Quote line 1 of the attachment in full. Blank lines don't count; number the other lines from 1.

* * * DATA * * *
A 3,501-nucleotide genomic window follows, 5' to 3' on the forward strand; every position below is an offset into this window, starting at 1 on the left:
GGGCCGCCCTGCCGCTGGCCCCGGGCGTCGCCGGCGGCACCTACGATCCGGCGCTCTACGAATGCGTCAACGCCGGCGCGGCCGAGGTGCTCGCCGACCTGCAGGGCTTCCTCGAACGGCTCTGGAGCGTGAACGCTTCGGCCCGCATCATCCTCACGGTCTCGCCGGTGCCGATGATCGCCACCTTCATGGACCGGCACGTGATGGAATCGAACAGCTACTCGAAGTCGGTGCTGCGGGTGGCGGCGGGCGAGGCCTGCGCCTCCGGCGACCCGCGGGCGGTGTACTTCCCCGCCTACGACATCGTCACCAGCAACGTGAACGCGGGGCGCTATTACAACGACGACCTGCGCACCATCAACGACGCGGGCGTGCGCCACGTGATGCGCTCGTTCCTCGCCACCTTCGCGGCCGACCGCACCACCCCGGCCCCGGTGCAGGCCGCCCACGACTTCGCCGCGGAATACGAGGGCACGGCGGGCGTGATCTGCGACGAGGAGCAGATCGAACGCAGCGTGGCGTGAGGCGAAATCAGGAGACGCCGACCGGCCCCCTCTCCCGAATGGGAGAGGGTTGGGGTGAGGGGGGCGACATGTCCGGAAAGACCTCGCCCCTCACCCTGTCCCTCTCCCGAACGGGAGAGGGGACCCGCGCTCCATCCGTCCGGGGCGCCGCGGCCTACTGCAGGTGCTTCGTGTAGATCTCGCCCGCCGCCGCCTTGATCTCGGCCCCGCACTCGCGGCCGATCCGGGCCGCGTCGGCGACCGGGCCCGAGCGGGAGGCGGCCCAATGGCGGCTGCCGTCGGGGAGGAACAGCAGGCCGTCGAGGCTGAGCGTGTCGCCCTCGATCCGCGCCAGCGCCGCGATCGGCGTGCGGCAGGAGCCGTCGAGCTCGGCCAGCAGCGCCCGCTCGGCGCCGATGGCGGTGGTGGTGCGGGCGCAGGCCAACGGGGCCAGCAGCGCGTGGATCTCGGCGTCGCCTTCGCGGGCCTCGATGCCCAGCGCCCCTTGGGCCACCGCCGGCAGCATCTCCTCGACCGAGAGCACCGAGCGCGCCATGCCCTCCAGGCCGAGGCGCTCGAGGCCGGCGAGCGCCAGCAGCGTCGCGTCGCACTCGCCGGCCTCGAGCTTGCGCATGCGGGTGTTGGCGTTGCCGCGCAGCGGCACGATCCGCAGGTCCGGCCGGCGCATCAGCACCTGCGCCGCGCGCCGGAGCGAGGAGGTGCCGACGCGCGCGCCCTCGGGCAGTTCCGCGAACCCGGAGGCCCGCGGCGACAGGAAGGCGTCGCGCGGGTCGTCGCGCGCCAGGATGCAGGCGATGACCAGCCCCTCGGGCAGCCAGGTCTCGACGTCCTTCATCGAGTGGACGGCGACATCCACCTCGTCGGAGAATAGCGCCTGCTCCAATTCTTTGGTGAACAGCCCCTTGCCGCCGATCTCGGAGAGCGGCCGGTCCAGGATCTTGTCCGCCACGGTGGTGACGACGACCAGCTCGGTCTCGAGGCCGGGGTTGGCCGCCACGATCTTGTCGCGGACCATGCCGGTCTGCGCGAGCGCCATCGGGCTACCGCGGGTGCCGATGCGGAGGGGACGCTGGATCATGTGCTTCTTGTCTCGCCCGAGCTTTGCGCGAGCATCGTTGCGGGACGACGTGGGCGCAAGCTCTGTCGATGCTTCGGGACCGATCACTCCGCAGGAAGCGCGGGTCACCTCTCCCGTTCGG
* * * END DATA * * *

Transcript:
A 3,501-nucleotide genomic window follows, 5' to 3' on the forward strand; every position below is an offset into this window, starting at 1 on the left: